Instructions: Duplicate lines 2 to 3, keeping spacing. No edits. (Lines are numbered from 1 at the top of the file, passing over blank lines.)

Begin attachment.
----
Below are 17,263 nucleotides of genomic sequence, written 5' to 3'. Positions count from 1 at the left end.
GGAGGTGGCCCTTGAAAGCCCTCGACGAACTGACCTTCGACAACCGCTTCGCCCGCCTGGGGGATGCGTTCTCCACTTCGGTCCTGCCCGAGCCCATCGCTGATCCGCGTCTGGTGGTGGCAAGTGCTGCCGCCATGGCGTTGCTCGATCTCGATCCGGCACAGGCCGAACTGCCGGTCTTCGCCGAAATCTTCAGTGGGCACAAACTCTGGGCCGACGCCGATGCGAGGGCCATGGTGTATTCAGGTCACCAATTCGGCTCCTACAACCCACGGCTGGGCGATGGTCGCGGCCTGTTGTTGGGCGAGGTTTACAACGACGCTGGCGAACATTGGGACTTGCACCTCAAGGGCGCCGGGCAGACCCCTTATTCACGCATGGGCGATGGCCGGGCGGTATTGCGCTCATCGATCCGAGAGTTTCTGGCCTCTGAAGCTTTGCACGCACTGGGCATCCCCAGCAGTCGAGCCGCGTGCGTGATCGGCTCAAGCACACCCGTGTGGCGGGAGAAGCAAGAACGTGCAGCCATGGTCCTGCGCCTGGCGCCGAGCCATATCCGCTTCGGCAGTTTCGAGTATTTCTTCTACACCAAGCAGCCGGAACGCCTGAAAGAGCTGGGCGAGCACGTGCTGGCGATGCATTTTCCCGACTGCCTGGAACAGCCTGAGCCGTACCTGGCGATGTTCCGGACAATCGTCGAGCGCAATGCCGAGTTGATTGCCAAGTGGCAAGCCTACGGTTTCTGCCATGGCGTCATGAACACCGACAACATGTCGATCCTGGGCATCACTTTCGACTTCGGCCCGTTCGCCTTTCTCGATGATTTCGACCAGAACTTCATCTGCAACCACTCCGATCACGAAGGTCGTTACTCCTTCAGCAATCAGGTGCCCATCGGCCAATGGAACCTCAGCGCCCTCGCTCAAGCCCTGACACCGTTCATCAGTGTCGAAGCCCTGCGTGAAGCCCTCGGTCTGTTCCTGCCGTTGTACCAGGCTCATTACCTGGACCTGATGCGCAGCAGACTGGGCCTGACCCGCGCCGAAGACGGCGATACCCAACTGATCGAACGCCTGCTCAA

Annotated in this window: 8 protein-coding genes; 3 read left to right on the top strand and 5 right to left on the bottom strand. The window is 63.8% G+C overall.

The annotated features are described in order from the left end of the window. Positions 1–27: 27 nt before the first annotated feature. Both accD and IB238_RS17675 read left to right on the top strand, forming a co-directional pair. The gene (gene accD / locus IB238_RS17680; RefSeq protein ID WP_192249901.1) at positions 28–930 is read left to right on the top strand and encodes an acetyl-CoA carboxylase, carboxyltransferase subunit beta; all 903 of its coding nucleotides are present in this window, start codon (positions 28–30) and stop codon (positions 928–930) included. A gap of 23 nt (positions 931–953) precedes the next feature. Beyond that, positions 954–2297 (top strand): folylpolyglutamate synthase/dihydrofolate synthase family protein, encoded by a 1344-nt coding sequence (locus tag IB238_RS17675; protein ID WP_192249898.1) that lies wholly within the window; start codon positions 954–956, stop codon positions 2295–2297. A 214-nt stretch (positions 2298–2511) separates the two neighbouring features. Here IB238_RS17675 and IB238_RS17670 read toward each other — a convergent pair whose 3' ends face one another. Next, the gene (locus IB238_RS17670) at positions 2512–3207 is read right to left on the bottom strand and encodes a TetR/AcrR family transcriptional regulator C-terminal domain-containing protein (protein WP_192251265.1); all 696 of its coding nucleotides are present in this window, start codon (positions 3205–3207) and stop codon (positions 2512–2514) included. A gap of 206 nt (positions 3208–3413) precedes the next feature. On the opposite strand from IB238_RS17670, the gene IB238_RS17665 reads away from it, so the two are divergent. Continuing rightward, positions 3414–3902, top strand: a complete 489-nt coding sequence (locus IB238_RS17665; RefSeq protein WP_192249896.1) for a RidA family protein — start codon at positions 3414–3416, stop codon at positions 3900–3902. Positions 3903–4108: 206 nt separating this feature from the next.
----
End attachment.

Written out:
GGAGGTGGCCCTTGAAAGCCCTCGACGAACTGACCTTCGACAACCGCTTCGCCCGCCTGGGGGATGCGTTCTCCACTTCGGTCCTGCCCGAGCCCATCGCTGATCCGCGTCTGGTGGTGGCAAGTGCTGCCGCCATGGCGTTGCTCGATCTCGATCCGGCACAGGCCGAACTGCCGGTCTTCGCCGAAATCTTCAGTGGGCACAAACTCTGGGCCGACGCCGATGCGAGGGCCATGGTGTATTCAGGTCACCAATTCGGCTCCTACAACCCACGGCTGGGCGATGGTCGCGGCCTGTTGTTGGGCGAGGTTTACAACGACGCTGGCGAACATTGGGACTTGCACCTCAAGGGCGCCGGGCAGACCCCTTATTCACGCATGGGCGATGGCCGGGCGGTATTGCGCTCATCGATCCGAGAGTTTCTGGCCTCTGAAGCTTTGCACGCACTGGGCATCCCCAGCAGTCGAGCCGCGTGCGTGATCGGCTCAAGCACACCCGTGTGGCGGGAGAAGCAAGAACGTGCAGCCATGGTCCTGCGCCTGGCGCCGAGCCATATCCGCTTCGGCAGTTTCGAGTATTTCTTCTACACCAAGCAGCCGGAACGCCTGAAAGAGCTGGGCGAGCACGTGCTGGCGATGCATTTTCCCGACTGCCTGGAACAGCCTGAGCCGTACCTGGCGATGTTCCGGACAATCGTCGAGCGCAATGCCGAGTTGATTGCCAAGTGGCAAGCCTACGGTTTCTGCCATGGCGTCATGAACACCGACAACATGTCGATCCTGGGCATCACTTTCGACTTCGGCCCGTTCGCCTTTCTCGATGATTTCGACCAGAACTTCATCTGCAACCACTCCGATCACGAAGGTCGTTACTCCTTCAGCAATCAGGTGCCCATCGGCCAATGGAACCTCAGCGCCCTCGCTCAAGCCCTGACACCGTTCATCAGTGTCGAAGCCCTGCGTGAAGCCCTCGGTCTGTTCCTGCCGTTGTACCAGGCTCATTACCTGGACCTGATGCGCAGCAGACTGGGCCTGACCCGCGCCGAAGACGGCGATACCCAACTGATCGAACGCCTGCTCAA

Annotated in this window: 8 protein-coding genes; 3 read left to right on the top strand and 5 right to left on the bottom strand. The window is 63.8% G+C overall.